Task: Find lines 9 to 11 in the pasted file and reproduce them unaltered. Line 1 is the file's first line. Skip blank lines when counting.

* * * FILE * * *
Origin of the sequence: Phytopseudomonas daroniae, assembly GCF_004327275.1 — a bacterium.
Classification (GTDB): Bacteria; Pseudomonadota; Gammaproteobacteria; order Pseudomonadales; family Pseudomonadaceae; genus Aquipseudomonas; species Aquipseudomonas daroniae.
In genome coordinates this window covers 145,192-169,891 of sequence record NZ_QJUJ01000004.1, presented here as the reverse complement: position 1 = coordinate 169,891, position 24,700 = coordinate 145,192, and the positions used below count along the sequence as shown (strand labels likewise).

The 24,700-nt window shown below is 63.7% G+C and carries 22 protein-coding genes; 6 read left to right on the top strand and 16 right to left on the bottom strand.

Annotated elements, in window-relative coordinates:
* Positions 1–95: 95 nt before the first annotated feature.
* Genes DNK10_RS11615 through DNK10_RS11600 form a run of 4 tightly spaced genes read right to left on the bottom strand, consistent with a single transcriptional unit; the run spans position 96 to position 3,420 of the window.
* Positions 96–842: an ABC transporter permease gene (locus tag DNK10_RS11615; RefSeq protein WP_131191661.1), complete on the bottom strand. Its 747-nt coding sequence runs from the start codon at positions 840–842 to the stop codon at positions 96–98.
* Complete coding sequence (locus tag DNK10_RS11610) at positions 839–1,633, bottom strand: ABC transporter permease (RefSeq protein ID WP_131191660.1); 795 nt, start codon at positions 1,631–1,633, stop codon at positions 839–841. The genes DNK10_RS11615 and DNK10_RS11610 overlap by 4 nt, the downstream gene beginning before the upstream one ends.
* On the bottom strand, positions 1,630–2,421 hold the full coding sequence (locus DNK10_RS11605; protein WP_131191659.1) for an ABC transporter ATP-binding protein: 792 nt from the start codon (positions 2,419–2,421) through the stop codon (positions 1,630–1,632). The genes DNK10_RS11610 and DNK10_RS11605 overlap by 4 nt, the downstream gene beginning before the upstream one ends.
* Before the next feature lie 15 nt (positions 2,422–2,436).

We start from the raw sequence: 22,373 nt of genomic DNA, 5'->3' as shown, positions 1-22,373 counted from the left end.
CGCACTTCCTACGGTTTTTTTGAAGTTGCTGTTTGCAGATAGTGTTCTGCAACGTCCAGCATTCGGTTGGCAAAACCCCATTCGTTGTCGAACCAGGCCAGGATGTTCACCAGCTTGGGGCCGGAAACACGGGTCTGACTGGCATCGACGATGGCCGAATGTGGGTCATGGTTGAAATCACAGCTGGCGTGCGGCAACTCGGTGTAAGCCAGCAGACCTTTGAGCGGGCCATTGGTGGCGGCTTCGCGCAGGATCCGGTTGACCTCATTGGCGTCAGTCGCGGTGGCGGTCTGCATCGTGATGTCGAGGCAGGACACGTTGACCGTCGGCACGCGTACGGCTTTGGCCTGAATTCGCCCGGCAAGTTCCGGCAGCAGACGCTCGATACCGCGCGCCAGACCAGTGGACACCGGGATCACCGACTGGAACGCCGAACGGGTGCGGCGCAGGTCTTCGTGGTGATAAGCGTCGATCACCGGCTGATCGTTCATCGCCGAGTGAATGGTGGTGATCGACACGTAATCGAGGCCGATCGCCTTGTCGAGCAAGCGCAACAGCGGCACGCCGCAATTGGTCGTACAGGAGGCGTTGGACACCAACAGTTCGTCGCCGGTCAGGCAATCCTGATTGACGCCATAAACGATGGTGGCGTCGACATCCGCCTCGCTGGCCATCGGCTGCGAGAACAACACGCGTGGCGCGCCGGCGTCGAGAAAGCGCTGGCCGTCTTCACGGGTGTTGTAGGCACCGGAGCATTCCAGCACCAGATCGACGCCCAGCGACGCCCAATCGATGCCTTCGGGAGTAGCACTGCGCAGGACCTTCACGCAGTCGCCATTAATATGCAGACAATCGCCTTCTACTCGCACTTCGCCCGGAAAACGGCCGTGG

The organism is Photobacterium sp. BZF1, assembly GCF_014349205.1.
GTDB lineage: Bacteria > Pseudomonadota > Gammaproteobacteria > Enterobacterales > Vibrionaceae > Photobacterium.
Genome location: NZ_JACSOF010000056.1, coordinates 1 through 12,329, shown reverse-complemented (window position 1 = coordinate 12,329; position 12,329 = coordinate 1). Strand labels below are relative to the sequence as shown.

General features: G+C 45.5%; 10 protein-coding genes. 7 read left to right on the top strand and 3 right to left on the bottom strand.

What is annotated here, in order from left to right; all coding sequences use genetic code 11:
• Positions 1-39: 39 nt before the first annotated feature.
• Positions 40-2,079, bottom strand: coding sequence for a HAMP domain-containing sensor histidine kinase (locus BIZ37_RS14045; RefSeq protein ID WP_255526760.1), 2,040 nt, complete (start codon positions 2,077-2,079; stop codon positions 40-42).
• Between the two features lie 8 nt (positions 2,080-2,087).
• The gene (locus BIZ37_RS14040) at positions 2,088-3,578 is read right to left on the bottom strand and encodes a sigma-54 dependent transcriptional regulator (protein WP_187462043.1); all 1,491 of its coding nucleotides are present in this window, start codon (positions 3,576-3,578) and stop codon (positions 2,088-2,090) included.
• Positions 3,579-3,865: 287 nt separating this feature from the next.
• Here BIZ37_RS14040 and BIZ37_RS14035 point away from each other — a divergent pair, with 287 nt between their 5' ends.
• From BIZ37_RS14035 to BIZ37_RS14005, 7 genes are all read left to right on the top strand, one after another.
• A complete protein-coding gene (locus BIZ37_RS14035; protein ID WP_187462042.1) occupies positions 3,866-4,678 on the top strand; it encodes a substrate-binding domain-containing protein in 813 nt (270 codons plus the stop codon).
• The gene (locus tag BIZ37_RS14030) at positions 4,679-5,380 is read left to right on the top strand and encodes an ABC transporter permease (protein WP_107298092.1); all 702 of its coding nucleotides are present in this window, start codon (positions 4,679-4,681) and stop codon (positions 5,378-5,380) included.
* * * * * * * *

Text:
* Complete coding sequence (locus tag DNK10_RS11610) at positions 839–1,633, bottom strand: ABC transporter permease (RefSeq protein ID WP_131191660.1); 795 nt, start codon at positions 1,631–1,633, stop codon at positions 839–841. The genes DNK10_RS11615 and DNK10_RS11610 overlap by 4 nt, the downstream gene beginning before the upstream one ends.
* On the bottom strand, positions 1,630–2,421 hold the full coding sequence (locus DNK10_RS11605; protein WP_131191659.1) for an ABC transporter ATP-binding protein: 792 nt from the start codon (positions 2,419–2,421) through the stop codon (positions 1,630–1,632). The genes DNK10_RS11610 and DNK10_RS11605 overlap by 4 nt, the downstream gene beginning before the upstream one ends.
* Before the next feature lie 15 nt (positions 2,422–2,436).